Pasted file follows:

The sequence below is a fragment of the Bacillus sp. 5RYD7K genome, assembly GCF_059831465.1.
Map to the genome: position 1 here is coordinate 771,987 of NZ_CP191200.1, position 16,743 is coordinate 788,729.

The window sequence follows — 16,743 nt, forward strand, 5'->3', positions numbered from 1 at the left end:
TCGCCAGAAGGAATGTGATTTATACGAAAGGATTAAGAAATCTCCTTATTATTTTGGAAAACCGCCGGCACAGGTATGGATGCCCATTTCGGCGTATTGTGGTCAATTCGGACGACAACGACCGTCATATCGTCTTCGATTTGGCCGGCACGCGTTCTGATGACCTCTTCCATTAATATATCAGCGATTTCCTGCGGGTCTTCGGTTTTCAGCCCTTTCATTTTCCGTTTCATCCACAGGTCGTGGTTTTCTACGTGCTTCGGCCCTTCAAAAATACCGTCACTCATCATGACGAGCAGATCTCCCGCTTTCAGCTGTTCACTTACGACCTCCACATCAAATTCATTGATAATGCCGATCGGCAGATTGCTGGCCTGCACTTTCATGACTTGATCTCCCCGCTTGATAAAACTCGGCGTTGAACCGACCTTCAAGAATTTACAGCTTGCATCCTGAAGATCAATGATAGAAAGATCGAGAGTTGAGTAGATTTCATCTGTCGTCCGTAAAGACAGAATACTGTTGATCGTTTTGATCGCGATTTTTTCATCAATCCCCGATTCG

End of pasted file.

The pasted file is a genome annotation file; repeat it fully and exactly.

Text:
The sequence below is a fragment of the Bacillus sp. 5RYD7K genome, assembly GCF_059831465.1.
Map to the genome: position 1 here is coordinate 771,987 of NZ_CP191200.1, position 16,743 is coordinate 788,729.

The window sequence follows — 16,743 nt, forward strand, 5'->3', positions numbered from 1 at the left end:
TCGCCAGAAGGAATGTGATTTATACGAAAGGATTAAGAAATCTCCTTATTATTTTGGAAAACCGCCGGCACAGGTATGGATGCCCATTTCGGCGTATTGTGGTCAATTCGGACGACAACGACCGTCATATCGTCTTCGATTTGGCCGGCACGCGTTCTGATGACCTCTTCCATTAATATATCAGCGATTTCCTGCGGGTCTTCGGTTTTCAGCCCTTTCATTTTCCGTTTCATCCACAGGTCGTGGTTTTCTACGTGCTTCGGCCCTTCAAAAATACCGTCACTCATCATGACGAGCAGATCTCCCGCTTTCAGCTGTTCACTTACGACCTCCACATCAAATTCATTGATAATGCCGATCGGCAGATTGCTGGCCTGCACTTTCATGACTTGATCTCCCCGCTTGATAAAACTCGGCGTTGAACCGACCTTCAAGAATTTACAGCTTGCATCCTGAAGATCAATGATAGAAAGATCGAGAGTTGAGTAGATTTCATCTGTCGTCCGTAAAGACAGAATACTGTTGATCGTTTTGATCGCGATTTTTTCATCAATCCCCGATTCG